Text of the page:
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PostMy Work with EU Election Policies (Angel Vinas, Belgium, 10/12/17 10:56 am)
In reply to John E's questions of October 11th:
1. As far as one can trust newspaper reports, the Catalan secessionists explored the possibility of the Carter Foundation supervising their referendum. Apparently it didn't reply.
2. The Venice Commission published an answer according to which the planned referendum had to fulfill certain conditions. It did not.
3. What I said in my previous post about the allegation that such a pucherazo-prone referendum would serve to provide a sort of "legitimacy" to the secession was highlighted yesterday by none other than His Excellency the president of the Catalan Government.
About tooting my horn: the EU through the European Commission had started some electoral observation exercises at the end of the 1980s. The EU was also involved in supervising not elections per se, but developments on the ground in the Serbian and Bosnian war. It was done in scarcely a well-defined and systematic way. When I returned to Brussels from the UN I started agitating in favor of updating in certain areas: electoral observation was one of them. I was responsible for a melange of files concerning security policy (in its infancy), multilateral political relations, human rights and, crucially, assistance to democratization.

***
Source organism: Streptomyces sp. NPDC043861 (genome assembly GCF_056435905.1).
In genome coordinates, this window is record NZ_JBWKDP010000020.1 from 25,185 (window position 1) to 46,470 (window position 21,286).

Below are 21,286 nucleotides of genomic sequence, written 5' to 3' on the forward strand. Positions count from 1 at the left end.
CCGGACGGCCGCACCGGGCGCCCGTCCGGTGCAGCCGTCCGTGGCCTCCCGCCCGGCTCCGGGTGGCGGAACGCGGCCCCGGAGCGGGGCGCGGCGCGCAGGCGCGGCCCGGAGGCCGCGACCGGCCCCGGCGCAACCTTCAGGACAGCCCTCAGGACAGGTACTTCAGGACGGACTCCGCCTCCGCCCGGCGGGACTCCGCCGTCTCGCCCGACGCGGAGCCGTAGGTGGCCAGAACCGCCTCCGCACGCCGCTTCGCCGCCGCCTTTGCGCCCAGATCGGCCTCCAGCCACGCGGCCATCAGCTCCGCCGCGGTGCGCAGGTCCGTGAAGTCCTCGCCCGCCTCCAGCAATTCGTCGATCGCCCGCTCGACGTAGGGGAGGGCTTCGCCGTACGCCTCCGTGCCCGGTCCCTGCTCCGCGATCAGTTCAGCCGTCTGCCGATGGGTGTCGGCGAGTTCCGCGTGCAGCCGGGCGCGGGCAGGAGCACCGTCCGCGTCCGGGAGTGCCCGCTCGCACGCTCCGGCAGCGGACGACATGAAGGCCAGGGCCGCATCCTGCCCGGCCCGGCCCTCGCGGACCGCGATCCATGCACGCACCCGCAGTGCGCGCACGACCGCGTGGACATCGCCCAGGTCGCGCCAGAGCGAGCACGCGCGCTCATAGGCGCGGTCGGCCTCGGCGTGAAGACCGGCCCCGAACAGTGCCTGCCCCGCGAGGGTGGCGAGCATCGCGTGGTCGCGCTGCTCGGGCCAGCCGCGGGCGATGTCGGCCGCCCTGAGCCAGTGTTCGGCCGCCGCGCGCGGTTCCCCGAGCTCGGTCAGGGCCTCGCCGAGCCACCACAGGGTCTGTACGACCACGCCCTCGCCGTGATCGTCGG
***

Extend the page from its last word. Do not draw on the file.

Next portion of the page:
I was fortunately helped by a very good Spanish civil servant, Carmen Marques, who did the ground work. We had a draft policy document ready when the crisis of the Santer Commission blew up and we left it for its successor, the Prodi Commission. After a lot of bureaucratic wrangling we pushed the file to completion. I must say, for the record, that we had held open the choice of leaders of the electoral observation missions but the Commissioners thought that pride of place should be given to MEPs. It became a growing field later on and everybody was very happy. Carmen and I fell into oblivion. Such is the fate of civil servants.
All of this I related in my book Al servicio de Europa (In Europe's Service). In the EU I learned how one could combine national inputs with supranational approaches. Don't ask me please about what I feel about right-wing or left-wing nationalisms, from here or there.
JE comments: Getting a policy change through the EU bureaucracy must be a massive undertaking. It's hard enough in a tiny academic department. Ángel Viñas has my deep admiration.
But to say Ángel "fell into oblivion"? We cannot be talking about the same person!